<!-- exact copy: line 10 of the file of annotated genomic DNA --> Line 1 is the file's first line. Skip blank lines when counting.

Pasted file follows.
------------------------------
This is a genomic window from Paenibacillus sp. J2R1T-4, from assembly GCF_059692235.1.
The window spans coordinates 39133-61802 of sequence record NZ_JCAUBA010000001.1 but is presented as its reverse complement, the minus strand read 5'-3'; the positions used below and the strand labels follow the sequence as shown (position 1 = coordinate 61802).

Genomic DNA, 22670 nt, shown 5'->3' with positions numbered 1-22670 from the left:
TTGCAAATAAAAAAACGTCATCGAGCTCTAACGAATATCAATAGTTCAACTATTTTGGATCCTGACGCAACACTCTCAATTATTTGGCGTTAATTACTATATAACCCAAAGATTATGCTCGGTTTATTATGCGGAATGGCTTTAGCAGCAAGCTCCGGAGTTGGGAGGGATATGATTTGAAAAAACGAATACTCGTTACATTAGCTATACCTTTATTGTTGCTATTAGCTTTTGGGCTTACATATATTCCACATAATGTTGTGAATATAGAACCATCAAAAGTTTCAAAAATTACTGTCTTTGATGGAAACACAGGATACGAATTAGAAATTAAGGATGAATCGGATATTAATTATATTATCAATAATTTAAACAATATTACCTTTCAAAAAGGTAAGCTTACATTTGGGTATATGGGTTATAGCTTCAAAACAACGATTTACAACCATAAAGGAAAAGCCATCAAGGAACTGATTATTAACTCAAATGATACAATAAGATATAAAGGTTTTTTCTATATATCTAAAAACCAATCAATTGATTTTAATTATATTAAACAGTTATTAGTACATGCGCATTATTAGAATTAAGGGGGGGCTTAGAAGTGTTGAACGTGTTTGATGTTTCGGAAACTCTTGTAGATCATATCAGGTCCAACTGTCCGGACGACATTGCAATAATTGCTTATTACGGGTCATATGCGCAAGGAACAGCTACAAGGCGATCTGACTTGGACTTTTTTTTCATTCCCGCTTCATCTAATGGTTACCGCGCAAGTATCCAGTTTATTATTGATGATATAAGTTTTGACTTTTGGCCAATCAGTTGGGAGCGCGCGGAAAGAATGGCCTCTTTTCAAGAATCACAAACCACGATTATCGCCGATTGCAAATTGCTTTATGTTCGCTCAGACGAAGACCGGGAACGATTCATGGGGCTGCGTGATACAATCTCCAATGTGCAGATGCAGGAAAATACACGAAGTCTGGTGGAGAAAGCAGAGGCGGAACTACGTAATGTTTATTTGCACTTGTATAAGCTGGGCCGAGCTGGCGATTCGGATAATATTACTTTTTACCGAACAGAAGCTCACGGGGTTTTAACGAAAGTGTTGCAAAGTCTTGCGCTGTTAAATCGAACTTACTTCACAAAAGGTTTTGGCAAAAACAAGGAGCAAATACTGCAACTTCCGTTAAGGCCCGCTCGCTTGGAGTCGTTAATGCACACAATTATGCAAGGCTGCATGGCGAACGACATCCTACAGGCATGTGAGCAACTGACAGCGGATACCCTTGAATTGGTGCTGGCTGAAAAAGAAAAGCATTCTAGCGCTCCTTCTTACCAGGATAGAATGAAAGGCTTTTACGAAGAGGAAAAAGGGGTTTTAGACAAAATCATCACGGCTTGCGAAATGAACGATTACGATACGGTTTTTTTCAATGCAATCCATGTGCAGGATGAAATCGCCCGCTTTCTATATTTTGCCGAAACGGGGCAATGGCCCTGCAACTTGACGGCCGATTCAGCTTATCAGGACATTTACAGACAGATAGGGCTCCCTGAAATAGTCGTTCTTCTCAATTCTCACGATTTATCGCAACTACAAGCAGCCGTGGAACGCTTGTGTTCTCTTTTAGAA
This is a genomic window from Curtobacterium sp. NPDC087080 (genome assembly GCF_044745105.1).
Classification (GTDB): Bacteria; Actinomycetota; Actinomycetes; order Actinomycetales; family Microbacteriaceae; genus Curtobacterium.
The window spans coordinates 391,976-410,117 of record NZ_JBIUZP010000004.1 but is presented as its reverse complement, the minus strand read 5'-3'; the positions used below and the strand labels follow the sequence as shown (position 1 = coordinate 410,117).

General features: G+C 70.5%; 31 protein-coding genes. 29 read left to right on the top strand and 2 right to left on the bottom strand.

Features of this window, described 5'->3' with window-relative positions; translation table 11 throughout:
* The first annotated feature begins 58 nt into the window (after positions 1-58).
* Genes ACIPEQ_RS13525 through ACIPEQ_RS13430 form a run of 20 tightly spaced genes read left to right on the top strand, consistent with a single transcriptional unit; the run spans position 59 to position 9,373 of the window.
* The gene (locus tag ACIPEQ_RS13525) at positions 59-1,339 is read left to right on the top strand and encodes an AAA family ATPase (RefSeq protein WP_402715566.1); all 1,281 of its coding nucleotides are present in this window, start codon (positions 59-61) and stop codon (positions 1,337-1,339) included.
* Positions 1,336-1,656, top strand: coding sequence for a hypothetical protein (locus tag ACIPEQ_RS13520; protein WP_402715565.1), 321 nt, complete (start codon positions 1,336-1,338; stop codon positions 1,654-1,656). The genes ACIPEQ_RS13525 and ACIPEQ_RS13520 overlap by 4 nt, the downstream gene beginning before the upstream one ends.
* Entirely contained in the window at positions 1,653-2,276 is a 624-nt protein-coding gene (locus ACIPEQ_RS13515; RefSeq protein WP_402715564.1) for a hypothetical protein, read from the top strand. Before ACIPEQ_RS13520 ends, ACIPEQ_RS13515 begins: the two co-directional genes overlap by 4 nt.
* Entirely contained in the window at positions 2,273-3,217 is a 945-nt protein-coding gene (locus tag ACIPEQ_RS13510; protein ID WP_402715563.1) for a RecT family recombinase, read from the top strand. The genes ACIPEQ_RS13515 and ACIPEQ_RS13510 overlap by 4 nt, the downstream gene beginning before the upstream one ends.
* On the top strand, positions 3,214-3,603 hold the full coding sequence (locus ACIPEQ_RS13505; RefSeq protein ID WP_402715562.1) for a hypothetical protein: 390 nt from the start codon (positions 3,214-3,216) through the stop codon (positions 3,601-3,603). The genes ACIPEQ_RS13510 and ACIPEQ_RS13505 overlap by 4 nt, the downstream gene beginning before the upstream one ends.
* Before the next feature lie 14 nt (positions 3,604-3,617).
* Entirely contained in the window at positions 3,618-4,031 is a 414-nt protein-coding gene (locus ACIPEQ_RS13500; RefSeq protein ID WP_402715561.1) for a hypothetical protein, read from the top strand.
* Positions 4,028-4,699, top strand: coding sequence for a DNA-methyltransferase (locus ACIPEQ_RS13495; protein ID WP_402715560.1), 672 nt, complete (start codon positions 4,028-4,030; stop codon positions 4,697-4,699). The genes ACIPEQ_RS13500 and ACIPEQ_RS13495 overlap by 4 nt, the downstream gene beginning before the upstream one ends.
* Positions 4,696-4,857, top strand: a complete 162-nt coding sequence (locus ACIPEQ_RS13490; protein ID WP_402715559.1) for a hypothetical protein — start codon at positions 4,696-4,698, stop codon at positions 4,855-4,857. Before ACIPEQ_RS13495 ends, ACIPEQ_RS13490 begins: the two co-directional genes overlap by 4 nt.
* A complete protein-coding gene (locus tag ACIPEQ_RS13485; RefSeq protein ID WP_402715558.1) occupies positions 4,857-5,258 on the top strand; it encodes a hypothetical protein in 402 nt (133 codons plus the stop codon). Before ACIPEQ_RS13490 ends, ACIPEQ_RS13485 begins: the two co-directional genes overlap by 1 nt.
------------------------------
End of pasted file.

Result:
* The first annotated feature begins 58 nt into the window (after positions 1-58).